The head can be used as a unit of measure to draw a person. Generally ranging from 7 1/2 heads to 8 1/2 heads depending on male or female models and in some cases the origin of the person.
This form of measurement only applies to drawing portraits & people when they are standing in an upright position. Or in a classic pose where all parts of the body are drawn either from a front view or side view. Otherwise referred to as the “traditional poses”. We all know them.
Any other viewpoints will require foreshortening, making any units of measuring void.
So it is up to you how specific you want to be about your anatomy and proportions. This will also depend on your drawing style and for what reason you are drawing. If you want your drawings to look more dynamic, then going back to the basics is a good place to start. Unlearning certain methods that you have been taught will be the first challenge you will face.
If you just want to brush up on some techniques and skills, then you might not have to go as far as to study the skeleton structure of a human. Maybe simple gestures will work better for you in this context.
Why are drawing cylinders so important for faces and people?
Drawing cylinders of various shapes and sizes will make it easier to draw arms, legs, hands, and fingers.
If you were to simplify the limbs of the body into its most basic shape, you will notice that the human body is predominantly made up of cylindrical shapes and blocks.
The Torso and Pelvis have a 2/3 and 1/3 ratio. You can use the rib cage and pelvic bone as your guide or something as simple as a potato shape to show the orientation of the figure.
You can get an in-depth tutorial about pelvic and torso rotation at Proko.com
Practice drawing variations of these basic forms so that they appear to face different angles and directions.
There are so many different shapes and sizes of people that I tend to worry less about the rules of proportions, and rather the overall look of the figure I am drawing. This is especially the case for drawing in genres such as cartoons, animation, and general illustration.
Being comfortable with these shapes will make it easier for you to adjust to a variety of options as you practice drawing people & faces. Keep in mind that you can always build details and individuality on top of these basic forms.
What is foreshortening and what does it do to a drawing of a person or face?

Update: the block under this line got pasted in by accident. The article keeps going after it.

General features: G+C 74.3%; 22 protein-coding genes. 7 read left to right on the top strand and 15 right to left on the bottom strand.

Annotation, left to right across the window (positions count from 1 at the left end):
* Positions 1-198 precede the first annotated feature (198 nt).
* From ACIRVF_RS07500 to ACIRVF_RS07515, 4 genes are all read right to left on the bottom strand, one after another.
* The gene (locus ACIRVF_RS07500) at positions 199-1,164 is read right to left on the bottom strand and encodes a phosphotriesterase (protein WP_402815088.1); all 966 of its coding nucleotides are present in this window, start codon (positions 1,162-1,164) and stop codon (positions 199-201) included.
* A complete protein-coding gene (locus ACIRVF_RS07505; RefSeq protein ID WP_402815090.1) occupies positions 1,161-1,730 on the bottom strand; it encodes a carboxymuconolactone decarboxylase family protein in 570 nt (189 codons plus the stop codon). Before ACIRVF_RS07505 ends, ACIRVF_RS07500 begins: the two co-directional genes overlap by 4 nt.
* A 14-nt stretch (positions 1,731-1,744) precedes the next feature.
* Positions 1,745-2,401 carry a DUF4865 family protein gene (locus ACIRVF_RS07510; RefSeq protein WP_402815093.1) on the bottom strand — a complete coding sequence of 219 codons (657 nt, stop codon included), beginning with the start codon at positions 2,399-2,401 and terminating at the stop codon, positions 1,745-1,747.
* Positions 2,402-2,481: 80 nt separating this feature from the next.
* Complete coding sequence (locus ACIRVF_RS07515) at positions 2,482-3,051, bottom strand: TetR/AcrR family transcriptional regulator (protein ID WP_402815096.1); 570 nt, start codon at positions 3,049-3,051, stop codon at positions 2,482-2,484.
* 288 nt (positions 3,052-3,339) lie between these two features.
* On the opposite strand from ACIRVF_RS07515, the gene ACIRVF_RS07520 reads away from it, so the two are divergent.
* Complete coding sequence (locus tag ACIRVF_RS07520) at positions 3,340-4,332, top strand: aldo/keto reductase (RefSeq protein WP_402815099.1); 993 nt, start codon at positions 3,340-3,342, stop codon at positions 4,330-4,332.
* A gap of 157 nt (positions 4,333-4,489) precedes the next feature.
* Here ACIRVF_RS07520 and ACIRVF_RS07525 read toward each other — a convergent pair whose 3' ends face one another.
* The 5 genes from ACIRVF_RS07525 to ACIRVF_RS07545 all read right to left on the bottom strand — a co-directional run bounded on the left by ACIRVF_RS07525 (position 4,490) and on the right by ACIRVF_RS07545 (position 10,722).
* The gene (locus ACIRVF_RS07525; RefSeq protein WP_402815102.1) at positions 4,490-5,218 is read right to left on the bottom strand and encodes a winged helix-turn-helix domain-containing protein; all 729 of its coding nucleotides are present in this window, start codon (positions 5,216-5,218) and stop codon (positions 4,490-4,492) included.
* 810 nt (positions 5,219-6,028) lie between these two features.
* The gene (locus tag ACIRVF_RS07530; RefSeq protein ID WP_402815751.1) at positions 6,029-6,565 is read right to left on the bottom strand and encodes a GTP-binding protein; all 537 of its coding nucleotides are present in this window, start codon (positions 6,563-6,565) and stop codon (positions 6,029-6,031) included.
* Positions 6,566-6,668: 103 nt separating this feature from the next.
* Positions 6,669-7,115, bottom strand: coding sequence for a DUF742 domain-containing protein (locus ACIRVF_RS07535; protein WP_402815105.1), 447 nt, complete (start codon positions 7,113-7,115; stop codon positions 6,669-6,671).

The word foreshortening is used in art to describe the illusion of creating depth by reducing or increasing an angle of view.
The easiest and probably the only way to understand this is to try and make a drawing in perspective. It is, in my opinion, the most valuable element of drawing to understand. Applicable to anatomy, objects, architecture, and landscapes.
Notice the distortion in shape as it shifts closer or further from the viewer.
Instead of drawing your shapes straight and flat, try and remember to curve your lines using the C curve and S curve. Doing this will ensure that you are creating an illusion of depth rather than a flat one-dimensional drawing.
This is most common when drawing people and faces from random angles.
Foreshortening can be used in situations when there is an extreme angle of the head often giving your illustrations a more dynamic look and feel.
for an in-depth view of sketching the head from any angle, you can check out schoolism. It’s a simple and effective tutorial to illustrate how simple shapes can help us find the orientation of the head.
The easiest way to practice these angles is to draw cylinders viewed from a variety of different angles. The cylinder acts as a base structural shape for arms and legs.
It is also helpful to position the rotation or angle of the torso and pelvis. Here are a few examples to illustrate the purpose of the cylinder.
When drawn in perspective the cylinders act as a guide to determine the overall volume and direction of your shape. In this case, the leg is shown as bent and facing away from us. The placement of the foot suggests that the leg is seen from a side angle.
Using the same techniques it is possible to draw arms in a variety of directions. Having this freedom to make changes and adjustments will make your drawings more dynamic and intentional.
In order to connect two cylinders, it is important to include a joining ball or circle. This acts as the knee cap or elbow and helps with the positioning of the arm or leg. The same process can be used to draw fingers.